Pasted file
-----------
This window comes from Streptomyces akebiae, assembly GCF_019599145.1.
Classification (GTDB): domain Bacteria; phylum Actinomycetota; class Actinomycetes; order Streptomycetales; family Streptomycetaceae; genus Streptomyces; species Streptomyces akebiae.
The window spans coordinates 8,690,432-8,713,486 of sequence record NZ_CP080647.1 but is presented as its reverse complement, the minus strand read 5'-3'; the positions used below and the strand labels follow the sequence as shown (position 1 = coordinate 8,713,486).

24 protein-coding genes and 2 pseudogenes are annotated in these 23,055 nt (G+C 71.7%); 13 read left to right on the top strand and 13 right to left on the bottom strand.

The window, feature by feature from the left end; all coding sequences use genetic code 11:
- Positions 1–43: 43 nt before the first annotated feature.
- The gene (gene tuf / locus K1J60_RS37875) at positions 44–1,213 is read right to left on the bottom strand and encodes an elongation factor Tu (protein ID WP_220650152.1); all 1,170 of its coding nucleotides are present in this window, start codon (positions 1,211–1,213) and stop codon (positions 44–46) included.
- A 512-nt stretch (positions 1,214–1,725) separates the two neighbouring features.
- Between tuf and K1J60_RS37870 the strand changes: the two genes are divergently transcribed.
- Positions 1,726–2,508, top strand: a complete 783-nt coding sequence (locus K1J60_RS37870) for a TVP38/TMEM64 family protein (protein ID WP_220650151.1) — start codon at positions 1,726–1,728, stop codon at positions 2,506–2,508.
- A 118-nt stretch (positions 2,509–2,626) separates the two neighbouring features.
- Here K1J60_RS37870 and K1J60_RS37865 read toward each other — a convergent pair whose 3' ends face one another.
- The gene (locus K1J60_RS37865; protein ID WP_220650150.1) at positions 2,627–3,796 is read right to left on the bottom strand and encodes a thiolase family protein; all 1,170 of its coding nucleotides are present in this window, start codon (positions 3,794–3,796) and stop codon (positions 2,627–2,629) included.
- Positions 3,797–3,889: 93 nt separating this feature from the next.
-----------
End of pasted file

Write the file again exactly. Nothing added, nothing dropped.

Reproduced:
This window comes from Streptomyces akebiae, assembly GCF_019599145.1.
Classification (GTDB): domain Bacteria; phylum Actinomycetota; class Actinomycetes; order Streptomycetales; family Streptomycetaceae; genus Streptomyces; species Streptomyces akebiae.
The window spans coordinates 8,690,432-8,713,486 of sequence record NZ_CP080647.1 but is presented as its reverse complement, the minus strand read 5'-3'; the positions used below and the strand labels follow the sequence as shown (position 1 = coordinate 8,713,486).

24 protein-coding genes and 2 pseudogenes are annotated in these 23,055 nt (G+C 71.7%); 13 read left to right on the top strand and 13 right to left on the bottom strand.

The window, feature by feature from the left end; all coding sequences use genetic code 11:
- Positions 1–43: 43 nt before the first annotated feature.
- The gene (gene tuf / locus K1J60_RS37875) at positions 44–1,213 is read right to left on the bottom strand and encodes an elongation factor Tu (protein ID WP_220650152.1); all 1,170 of its coding nucleotides are present in this window, start codon (positions 1,211–1,213) and stop codon (positions 44–46) included.
- A 512-nt stretch (positions 1,214–1,725) separates the two neighbouring features.
- Between tuf and K1J60_RS37870 the strand changes: the two genes are divergently transcribed.
- Positions 1,726–2,508, top strand: a complete 783-nt coding sequence (locus K1J60_RS37870) for a TVP38/TMEM64 family protein (protein ID WP_220650151.1) — start codon at positions 1,726–1,728, stop codon at positions 2,506–2,508.
- A 118-nt stretch (positions 2,509–2,626) separates the two neighbouring features.
- Here K1J60_RS37870 and K1J60_RS37865 read toward each other — a convergent pair whose 3' ends face one another.
- The gene (locus K1J60_RS37865; protein ID WP_220650150.1) at positions 2,627–3,796 is read right to left on the bottom strand and encodes a thiolase family protein; all 1,170 of its coding nucleotides are present in this window, start codon (positions 3,794–3,796) and stop codon (positions 2,627–2,629) included.
- Positions 3,797–3,889: 93 nt separating this feature from the next.